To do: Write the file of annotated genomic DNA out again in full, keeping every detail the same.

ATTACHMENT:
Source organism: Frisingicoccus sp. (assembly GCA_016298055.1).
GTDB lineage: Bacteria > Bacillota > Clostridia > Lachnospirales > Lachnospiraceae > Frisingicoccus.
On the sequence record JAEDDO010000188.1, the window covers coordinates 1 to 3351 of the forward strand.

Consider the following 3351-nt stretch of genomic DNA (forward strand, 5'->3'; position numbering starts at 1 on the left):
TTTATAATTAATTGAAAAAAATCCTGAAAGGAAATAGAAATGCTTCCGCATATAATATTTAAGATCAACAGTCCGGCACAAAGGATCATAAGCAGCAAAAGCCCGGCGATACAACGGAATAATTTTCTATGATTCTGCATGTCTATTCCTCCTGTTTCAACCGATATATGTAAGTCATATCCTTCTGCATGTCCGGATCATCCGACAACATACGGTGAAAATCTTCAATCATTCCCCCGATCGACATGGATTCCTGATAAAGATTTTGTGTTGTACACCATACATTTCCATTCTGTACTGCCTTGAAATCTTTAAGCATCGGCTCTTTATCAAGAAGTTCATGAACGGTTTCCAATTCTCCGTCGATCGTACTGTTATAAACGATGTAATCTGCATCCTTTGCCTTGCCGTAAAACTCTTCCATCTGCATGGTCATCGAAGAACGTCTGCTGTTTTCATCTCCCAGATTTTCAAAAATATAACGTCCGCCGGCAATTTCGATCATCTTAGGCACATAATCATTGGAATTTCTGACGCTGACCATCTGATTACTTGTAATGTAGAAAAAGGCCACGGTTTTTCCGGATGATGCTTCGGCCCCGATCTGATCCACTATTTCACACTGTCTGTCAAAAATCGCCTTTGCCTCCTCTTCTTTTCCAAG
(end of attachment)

Source organism: Frisingicoccus sp. (assembly GCA_016298055.1).
GTDB lineage: Bacteria > Bacillota > Clostridia > Lachnospirales > Lachnospiraceae > Frisingicoccus.
On the sequence record JAEDDO010000188.1, the window covers coordinates 1 to 3351 of the forward strand.

Consider the following 3351-nt stretch of genomic DNA (forward strand, 5'->3'; position numbering starts at 1 on the left):
TTTATAATTAATTGAAAAAAATCCTGAAAGGAAATAGAAATGCTTCCGCATATAATATTTAAGATCAACAGTCCGGCACAAAGGATCATAAGCAGCAAAAGCCCGGCGATACAACGGAATAATTTTCTATGATTCTGCATGTCTATTCCTCCTGTTTCAACCGATATATGTAAGTCATATCCTTCTGCATGTCCGGATCATCCGACAACATACGGTGAAAATCTTCAATCATTCCCCCGATCGACATGGATTCCTGATAAAGATTTTGTGTTGTACACCATACATTTCCATTCTGTACTGCCTTGAAATCTTTAAGCATCGGCTCTTTATCAAGAAGTTCATGAACGGTTTCCAATTCTCCGTCGATCGTACTGTTATAAACGATGTAATCTGCATCCTTTGCCTTGCCGTAAAACTCTTCCATCTGCATGGTCATCGAAGAACGTCTGCTGTTTTCATCTCCCAGATTTTCAAAAATATAACGTCCGCCGGCAATTTCGATCATCTTAGGCACATAATCATTGGAATTTCTGACGCTGACCATCTGATTACTTGTAATGTAGAAAAAGGCCACGGTTTTTCCGGATGATGCTTCGGCCCCGATCTGATCCACTATTTCACACTGTCTGTCAAAAATCGCCTTTGCCTCCTCTTCTTTTCCAAG